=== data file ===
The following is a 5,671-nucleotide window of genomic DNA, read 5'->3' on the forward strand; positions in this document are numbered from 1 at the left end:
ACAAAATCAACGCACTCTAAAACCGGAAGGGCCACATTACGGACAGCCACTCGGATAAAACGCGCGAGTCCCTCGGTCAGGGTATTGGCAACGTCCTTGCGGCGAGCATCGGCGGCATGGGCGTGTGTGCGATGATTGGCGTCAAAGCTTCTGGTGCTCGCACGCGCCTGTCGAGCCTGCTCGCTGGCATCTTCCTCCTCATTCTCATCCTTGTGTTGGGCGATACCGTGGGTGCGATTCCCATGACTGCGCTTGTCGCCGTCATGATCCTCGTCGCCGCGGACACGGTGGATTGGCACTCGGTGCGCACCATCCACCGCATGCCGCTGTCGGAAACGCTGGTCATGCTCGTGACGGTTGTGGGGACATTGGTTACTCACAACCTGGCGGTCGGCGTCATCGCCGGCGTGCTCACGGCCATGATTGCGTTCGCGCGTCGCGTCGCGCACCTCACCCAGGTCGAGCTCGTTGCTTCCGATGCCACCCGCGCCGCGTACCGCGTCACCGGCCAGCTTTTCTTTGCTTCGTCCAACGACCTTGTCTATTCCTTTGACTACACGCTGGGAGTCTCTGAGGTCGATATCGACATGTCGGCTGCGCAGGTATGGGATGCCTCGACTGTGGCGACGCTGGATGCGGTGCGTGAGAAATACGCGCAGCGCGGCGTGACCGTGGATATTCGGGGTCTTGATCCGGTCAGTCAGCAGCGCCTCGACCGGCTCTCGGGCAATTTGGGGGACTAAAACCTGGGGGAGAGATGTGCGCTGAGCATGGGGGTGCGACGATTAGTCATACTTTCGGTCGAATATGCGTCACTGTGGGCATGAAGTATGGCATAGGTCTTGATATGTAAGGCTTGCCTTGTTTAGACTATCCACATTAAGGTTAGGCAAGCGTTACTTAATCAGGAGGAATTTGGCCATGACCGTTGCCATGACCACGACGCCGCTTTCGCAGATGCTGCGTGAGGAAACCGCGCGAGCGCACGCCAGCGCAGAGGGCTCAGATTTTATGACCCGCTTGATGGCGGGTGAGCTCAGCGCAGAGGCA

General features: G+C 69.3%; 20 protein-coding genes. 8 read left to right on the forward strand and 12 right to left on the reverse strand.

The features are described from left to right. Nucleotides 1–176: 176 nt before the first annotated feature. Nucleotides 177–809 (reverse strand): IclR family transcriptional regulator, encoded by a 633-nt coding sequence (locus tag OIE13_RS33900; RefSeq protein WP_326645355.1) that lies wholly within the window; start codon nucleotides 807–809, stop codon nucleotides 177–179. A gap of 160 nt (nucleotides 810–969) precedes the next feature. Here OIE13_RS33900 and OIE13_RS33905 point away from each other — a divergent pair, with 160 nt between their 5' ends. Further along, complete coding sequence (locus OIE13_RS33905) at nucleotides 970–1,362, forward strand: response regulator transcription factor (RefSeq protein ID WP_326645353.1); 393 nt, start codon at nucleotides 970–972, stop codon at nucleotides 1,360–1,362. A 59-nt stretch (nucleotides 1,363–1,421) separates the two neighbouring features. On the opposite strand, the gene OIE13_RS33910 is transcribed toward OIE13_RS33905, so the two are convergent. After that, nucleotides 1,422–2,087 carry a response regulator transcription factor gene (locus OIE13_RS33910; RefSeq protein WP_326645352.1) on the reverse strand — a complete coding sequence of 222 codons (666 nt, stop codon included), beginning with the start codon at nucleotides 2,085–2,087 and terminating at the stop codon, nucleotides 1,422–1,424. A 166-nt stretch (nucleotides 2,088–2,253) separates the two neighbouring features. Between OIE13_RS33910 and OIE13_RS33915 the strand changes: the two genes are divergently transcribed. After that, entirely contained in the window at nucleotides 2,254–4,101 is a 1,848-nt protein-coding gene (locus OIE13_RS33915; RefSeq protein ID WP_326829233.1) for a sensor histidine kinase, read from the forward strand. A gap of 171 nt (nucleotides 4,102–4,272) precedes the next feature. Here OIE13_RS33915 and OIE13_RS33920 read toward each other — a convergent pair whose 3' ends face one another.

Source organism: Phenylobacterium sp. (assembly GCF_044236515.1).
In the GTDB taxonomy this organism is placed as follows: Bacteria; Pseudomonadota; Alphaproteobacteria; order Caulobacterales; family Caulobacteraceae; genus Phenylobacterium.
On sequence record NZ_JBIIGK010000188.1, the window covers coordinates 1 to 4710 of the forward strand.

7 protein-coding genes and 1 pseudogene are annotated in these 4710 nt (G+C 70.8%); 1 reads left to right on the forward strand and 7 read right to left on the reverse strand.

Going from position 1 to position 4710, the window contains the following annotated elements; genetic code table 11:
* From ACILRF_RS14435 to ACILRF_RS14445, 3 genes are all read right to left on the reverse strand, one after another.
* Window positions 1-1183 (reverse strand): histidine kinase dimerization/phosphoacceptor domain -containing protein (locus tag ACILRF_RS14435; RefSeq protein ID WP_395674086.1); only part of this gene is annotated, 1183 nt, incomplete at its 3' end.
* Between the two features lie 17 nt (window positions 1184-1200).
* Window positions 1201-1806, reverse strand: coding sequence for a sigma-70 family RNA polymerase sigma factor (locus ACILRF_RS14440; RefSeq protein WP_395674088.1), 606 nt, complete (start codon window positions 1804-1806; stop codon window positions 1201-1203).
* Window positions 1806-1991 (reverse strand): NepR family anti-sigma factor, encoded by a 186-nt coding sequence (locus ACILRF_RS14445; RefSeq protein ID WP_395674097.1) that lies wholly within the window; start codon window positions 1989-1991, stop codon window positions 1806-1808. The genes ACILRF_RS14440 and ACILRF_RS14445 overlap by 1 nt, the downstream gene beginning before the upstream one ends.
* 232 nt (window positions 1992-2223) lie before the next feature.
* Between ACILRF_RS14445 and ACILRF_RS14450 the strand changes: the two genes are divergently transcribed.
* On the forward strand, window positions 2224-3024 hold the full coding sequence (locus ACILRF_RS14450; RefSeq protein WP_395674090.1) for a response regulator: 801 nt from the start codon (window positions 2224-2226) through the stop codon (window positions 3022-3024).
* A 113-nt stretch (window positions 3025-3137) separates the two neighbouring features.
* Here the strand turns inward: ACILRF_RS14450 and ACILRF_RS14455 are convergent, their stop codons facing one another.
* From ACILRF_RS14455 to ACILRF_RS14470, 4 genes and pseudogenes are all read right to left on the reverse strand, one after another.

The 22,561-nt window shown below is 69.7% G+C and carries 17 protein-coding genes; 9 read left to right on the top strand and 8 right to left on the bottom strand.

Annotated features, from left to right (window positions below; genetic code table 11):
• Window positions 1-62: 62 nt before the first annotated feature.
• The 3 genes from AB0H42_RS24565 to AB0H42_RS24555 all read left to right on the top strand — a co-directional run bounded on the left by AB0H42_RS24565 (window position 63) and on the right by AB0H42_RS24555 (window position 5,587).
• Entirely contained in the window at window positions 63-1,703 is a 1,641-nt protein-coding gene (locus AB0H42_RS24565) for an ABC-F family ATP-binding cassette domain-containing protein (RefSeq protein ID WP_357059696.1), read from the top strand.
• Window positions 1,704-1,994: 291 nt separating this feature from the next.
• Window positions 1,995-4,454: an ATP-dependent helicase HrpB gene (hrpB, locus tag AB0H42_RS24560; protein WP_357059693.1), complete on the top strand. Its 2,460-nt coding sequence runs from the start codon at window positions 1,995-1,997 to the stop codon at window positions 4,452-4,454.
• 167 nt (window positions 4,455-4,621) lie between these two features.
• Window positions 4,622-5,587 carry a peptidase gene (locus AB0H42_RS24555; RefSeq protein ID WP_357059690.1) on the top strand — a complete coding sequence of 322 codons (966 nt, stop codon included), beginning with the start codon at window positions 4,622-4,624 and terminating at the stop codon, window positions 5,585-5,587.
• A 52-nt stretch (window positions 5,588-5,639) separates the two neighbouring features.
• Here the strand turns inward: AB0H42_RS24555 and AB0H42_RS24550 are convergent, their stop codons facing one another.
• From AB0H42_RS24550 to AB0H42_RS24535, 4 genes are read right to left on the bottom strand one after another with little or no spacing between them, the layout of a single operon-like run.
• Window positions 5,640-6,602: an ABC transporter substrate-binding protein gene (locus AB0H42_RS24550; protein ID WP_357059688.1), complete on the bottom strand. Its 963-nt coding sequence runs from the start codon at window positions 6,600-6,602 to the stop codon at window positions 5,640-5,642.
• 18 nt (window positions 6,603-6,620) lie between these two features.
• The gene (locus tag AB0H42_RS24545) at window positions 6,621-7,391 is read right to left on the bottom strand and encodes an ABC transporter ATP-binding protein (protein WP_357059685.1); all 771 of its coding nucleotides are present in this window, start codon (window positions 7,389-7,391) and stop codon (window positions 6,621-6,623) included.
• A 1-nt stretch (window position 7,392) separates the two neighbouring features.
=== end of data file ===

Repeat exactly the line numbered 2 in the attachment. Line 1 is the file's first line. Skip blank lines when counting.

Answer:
ACAAAATCAACGCACTCTAAAACCGGAAGGGCCACATTACGGACAGCCACTCGGATAAAACGCGCGAGTCCCTCGGTCAGGGTATTGGCAACGTCCTTGCGGCGAGCATCGGCGGCATGGGCGTGTGTGCGATGATTGGCGTCAAAGCTTCTGGTGCTCGCACGCGCCTGTCGAGCCTGCTCGCTGGCATCTTCCTCCTCATTCTCATCCTTGTGTTGGGCGATACCGTGGGTGCGATTCCCATGACTGCGCTTGTCGCCGTCATGATCCTCGTCGCCGCGGACACGGTGGATTGGCACTCGGTGCGCACCATCCACCGCATGCCGCTGTCGGAAACGCTGGTCATGCTCGTGACGGTTGTGGGGACATTGGTTACTCACAACCTGGCGGTCGGCGTCATCGCCGGCGTGCTCACGGCCATGATTGCGTTCGCGCGTCGCGTCGCGCACCTCACCCAGGTCGAGCTCGTTGCTTCCGATGCCACCCGCGCCGCGTACCGCGTCACCGGCCAGCTTTTCTTTGCTTCGTCCAACGACCTTGTCTATTCCTTTGACTACACGCTGGGAGTCTCTGAGGTCGATATCGACATGTCGGCTGCGCAGGTATGGGATGCCTCGACTGTGGCGACGCTGGATGCGGTGCGTGAGAAATACGCGCAGCGCGGCGTGACCGTGGATATTCGGGGTCTTGATCCGGTCAGTCAGCAGCGCCTCGACCGGCTCTCGGGCAATTTGGGGGACTAAAACCTGGGGGAGAGATGTGCGCTGAGCATGGGGGTGCGACGATTAGTCATACTTTCGGTCGAATATGCGTCACTGTGGGCATGAAGTATGGCATAGGTCTTGATATGTAAGGCTTGCCTTGTTTAGACTATCCACATTAAGGTTAGGCAAGCGTTACTTAATCAGGAGGAATTTGGCCATGACCGTTGCCATGACCACGACGCCGCTTTCGCAGATGCTGCGTGAGGAAACCGCGCGAGCGCACGCCAGCGCAGAGGGCTCAGATTTTATGACCCGCTTGATGGCGGGTGAGCTCAGCGCAGAGGCA